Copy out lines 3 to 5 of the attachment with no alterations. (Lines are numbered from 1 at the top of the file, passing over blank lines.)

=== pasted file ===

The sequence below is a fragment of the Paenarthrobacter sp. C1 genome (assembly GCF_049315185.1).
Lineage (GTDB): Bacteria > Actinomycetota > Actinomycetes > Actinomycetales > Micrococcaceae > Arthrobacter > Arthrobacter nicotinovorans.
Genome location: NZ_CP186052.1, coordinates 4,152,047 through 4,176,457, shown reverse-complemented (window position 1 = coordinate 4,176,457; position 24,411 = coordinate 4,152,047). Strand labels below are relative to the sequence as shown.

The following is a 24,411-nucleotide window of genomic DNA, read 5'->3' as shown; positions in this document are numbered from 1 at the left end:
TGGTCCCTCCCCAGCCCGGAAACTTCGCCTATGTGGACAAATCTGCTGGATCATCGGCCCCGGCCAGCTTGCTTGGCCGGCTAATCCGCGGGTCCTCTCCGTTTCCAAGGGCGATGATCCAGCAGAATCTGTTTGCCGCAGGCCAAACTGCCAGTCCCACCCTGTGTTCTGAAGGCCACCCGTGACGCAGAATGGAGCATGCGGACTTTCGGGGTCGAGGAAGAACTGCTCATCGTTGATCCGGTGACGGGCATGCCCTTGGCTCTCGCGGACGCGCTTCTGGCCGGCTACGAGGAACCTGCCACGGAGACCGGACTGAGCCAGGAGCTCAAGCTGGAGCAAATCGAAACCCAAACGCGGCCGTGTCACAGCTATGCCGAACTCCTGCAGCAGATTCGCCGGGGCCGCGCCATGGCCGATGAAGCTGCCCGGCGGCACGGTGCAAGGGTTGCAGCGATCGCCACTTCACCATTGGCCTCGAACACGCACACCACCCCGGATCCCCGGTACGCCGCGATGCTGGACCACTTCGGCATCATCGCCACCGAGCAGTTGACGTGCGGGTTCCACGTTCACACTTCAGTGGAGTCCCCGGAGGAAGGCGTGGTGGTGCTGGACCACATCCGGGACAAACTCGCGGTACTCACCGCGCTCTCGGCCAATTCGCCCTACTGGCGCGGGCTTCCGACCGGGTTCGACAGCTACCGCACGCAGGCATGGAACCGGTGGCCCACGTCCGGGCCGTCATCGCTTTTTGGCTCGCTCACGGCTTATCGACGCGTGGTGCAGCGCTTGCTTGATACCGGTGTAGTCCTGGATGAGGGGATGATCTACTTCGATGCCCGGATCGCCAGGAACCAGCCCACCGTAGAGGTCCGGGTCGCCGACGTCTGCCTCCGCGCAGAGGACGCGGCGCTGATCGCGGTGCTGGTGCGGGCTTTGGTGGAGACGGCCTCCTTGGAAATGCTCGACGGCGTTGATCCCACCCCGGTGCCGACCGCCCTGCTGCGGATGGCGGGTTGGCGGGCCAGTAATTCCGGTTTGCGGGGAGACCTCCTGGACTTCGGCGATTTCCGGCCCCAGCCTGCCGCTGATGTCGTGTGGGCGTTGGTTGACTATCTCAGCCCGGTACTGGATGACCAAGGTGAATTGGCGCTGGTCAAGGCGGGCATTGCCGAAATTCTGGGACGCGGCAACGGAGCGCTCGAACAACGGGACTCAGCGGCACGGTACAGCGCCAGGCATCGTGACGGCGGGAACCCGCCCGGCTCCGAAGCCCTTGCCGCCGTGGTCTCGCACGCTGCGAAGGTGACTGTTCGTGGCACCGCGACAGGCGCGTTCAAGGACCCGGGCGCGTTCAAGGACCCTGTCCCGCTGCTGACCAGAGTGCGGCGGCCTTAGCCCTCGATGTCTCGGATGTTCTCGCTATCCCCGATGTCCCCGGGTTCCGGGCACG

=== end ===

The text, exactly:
Genome location: NZ_CP186052.1, coordinates 4,152,047 through 4,176,457, shown reverse-complemented (window position 1 = coordinate 4,176,457; position 24,411 = coordinate 4,152,047). Strand labels below are relative to the sequence as shown.

The following is a 24,411-nucleotide window of genomic DNA, read 5'->3' as shown; positions in this document are numbered from 1 at the left end:
TGGTCCCTCCCCAGCCCGGAAACTTCGCCTATGTGGACAAATCTGCTGGATCATCGGCCCCGGCCAGCTTGCTTGGCCGGCTAATCCGCGGGTCCTCTCCGTTTCCAAGGGCGATGATCCAGCAGAATCTGTTTGCCGCAGGCCAAACTGCCAGTCCCACCCTGTGTTCTGAAGGCCACCCGTGACGCAGAATGGAGCATGCGGACTTTCGGGGTCGAGGAAGAACTGCTCATCGTTGATCCGGTGACGGGCATGCCCTTGGCTCTCGCGGACGCGCTTCTGGCCGGCTACGAGGAACCTGCCACGGAGACCGGACTGAGCCAGGAGCTCAAGCTGGAGCAAATCGAAACCCAAACGCGGCCGTGTCACAGCTATGCCGAACTCCTGCAGCAGATTCGCCGGGGCCGCGCCATGGCCGATGAAGCTGCCCGGCGGCACGGTGCAAGGGTTGCAGCGATCGCCACTTCACCATTGGCCTCGAACACGCACACCACCCCGGATCCCCGGTACGCCGCGATGCTGGACCACTTCGGCATCATCGCCACCGAGCAGTTGACGTGCGGGTTCCACGTTCACACTTCAGTGGAGTCCCCGGAGGAAGGCGTGGTGGTGCTGGACCACATCCGGGACAAACTCGCGGTACTCACCGCGCTCTCGGCCAATTCGCCCTACTGGCGCGGGCTTCCGACCGGGTTCGACAGCTACCGCACGCAGGCATGGAACCGGTGGCCCACGTCCGGGCCGTCATCGCTTTTTGGCTCGCTCACGGCTTATCGACGCGTGGTGCAGCGCTTGCTTGATACCGGTGTAGTCCTGGATGAGGGGATGATCTACTTCGATGCCCGGATCGCCAGGAACCAGCCCACCGTAGAGGTCCGGGTCGCCGACGTCTGCCTCCGCGCAGAGGACGCGGCGCTGATCGCGGTGCTGGTGCGGGCTTTGGTGGAGACGGCCTCCTTGGAAATGCTCGACGGCGTTGATCCCACCCCGGTGCCGACCGCCCTGCTGCGGATGGCGGGTTGGCGGGCCAGTAATTCCGGTTTGCGGGGAGACCTCCTGGACTTCGGCGATTTCCGGCCCCAGCCTGCCGCTGATGTCGTGTGGGCGTTGGTTGACTATCTCAGCCCGGTACTGGATGACCAAGGTGAATTGGCGCTGGTCAAGGCGGGCATTGCCGAAATTCTGGGACGCGGCAACGGAGCGCTCGAACAACGGGACTCAGCGGCACGGTACAGCGCCAGGCATCGTGACGGCGGGAACCCGCCCGGCTCCGAAGCCCTTGCCGCCGTGGTCTCGCACGCTGCGAAGGTGACTGTTCGTGGCACCGCGACAGGCGCGTTCAAGGACCCGGGCGCGTTCAAGGACCCTGTCCCGCTGCTGACCAGAGTGCGGCGGCCTTAGCCCTCGATGTCTCGGATGTTCTCGCTATCCCCGATGTCCCCGGGTTCCGGGCACG